The rays of sunlight were already beginning to pierce the darkness when he arrived at the Hermannstrasse station. As he disembarked from the train, wearing a hoodie and a backpack, he was a bit unsure, glancing around, not knowing where I would be or what I would be wearing. But I saw him the moment he stepped off the train and stood cemented in that spot, patiently waiting until our eyes finally met. 

We hugged, and I motioned to him to walk with me, back to my flat, located two blocks away in the Körnerkiez. 

We climbed the two flights of stairs to the second floor. Then I quietly unlocked the door and we took off our shoes before tiptoeing to the end of the long hallway, careful not to wake my roommate. 

Closing the bedroom door behind me, I turned to see him seated on the edge of my bed, which was really just a futon mattress, covered in a thin red flannel sheet and placed on the floor against the wall where the two corners met in a right angle.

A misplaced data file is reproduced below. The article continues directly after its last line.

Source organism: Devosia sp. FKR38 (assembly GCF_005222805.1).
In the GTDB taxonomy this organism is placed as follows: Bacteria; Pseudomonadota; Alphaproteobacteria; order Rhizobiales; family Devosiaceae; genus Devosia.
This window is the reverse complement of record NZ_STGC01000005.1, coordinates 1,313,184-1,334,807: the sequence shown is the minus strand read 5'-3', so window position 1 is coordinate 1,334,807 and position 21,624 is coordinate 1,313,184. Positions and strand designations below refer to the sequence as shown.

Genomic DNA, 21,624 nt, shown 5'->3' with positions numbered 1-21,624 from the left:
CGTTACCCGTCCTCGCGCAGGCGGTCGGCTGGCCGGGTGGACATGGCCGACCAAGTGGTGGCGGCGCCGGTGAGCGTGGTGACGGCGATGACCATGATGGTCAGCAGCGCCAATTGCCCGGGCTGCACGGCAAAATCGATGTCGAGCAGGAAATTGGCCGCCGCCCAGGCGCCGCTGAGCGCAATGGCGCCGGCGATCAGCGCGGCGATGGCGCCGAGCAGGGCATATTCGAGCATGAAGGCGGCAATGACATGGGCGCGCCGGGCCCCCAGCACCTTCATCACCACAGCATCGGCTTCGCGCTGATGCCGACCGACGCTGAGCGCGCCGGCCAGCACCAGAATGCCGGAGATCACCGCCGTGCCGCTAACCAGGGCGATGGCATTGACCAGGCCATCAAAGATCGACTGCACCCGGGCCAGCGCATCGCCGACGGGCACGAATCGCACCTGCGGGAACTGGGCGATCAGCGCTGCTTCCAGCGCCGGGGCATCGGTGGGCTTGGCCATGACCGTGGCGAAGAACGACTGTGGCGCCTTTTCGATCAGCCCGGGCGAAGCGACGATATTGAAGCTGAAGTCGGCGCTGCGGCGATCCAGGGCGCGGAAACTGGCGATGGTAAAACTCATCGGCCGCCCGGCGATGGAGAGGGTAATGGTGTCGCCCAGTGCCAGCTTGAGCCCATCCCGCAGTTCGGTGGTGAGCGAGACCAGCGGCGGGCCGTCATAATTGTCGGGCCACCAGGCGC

Shyly he spoke in his broken English, talking to my cats and stealing occasional glances at me. Meanwhile, I had that weary feeling you get when you haven’t slept properly and the vodka is beginning to wear off, so I figured we should get to it before I changed my mind. 

But it ended up being disappointing, boring even. Instead of focusing on the moment, I began to question why I had even initiated or agreed to do something. And afterward, when we were tangled in a mass of sweaty clothes and sheets, he wanted to cuddle. So, on the outside, I went through the motions of agreeing the sex was good and allowing him to spoon me from behind, but inside I was rolling my eyes. I just wanted to sleep. 

Eventually, his breathing fell into a rhythm, and I allowed myself to sneak in some light sleep of my own. 

We woke up around 10 a.m., and rather than offer coffee or make breakfast, I insisted that I had things to get to that day. He got dressed, and I walked him back to the train station. Once there, he kissed me and asked when he would see me again. 

“Soon,” I said with a smile, knowing it was a lie. 

He walked down the stairs to the platform, stopping once to turn and give me a wave, and then I headed back home, where I took a shower, changed the sheets, and went back to sleep.